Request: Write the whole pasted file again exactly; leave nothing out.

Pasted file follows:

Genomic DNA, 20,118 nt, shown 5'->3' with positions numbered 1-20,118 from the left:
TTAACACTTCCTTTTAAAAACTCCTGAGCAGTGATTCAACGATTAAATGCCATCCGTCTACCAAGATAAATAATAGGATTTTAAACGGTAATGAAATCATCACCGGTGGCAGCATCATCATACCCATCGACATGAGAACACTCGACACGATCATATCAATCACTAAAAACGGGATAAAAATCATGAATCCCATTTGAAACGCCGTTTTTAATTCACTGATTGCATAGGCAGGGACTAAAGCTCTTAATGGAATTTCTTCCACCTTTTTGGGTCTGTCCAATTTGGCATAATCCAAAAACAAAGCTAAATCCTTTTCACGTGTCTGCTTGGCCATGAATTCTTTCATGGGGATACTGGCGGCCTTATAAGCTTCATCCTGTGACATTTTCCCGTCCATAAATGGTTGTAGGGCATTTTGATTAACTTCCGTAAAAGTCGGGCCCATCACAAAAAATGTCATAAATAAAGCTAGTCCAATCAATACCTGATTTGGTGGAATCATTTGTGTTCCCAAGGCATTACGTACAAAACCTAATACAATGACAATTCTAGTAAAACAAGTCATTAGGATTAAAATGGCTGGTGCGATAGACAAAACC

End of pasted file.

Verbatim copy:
Genomic DNA, 20,118 nt, shown 5'->3' with positions numbered 1-20,118 from the left:
TTAACACTTCCTTTTAAAAACTCCTGAGCAGTGATTCAACGATTAAATGCCATCCGTCTACCAAGATAAATAATAGGATTTTAAACGGTAATGAAATCATCACCGGTGGCAGCATCATCATACCCATCGACATGAGAACACTCGACACGATCATATCAATCACTAAAAACGGGATAAAAATCATGAATCCCATTTGAAACGCCGTTTTTAATTCACTGATTGCATAGGCAGGGACTAAAGCTCTTAATGGAATTTCTTCCACCTTTTTGGGTCTGTCCAATTTGGCATAATCCAAAAACAAAGCTAAATCCTTTTCACGTGTCTGCTTGGCCATGAATTCTTTCATGGGGATACTGGCGGCCTTATAAGCTTCATCCTGTGACATTTTCCCGTCCATAAATGGTTGTAGGGCATTTTGATTAACTTCCGTAAAAGTCGGGCCCATCACAAAAAATGTCATAAATAAAGCTAGTCCAATCAATACCTGATTTGGTGGAATCATTTGTGTTCCCAAGGCATTACGTACAAAACCTAATACAATGACAATTCTAGTAAAACAAGTCATTAGGATTAAAATGGCTGGTGCGATAGACAAAACC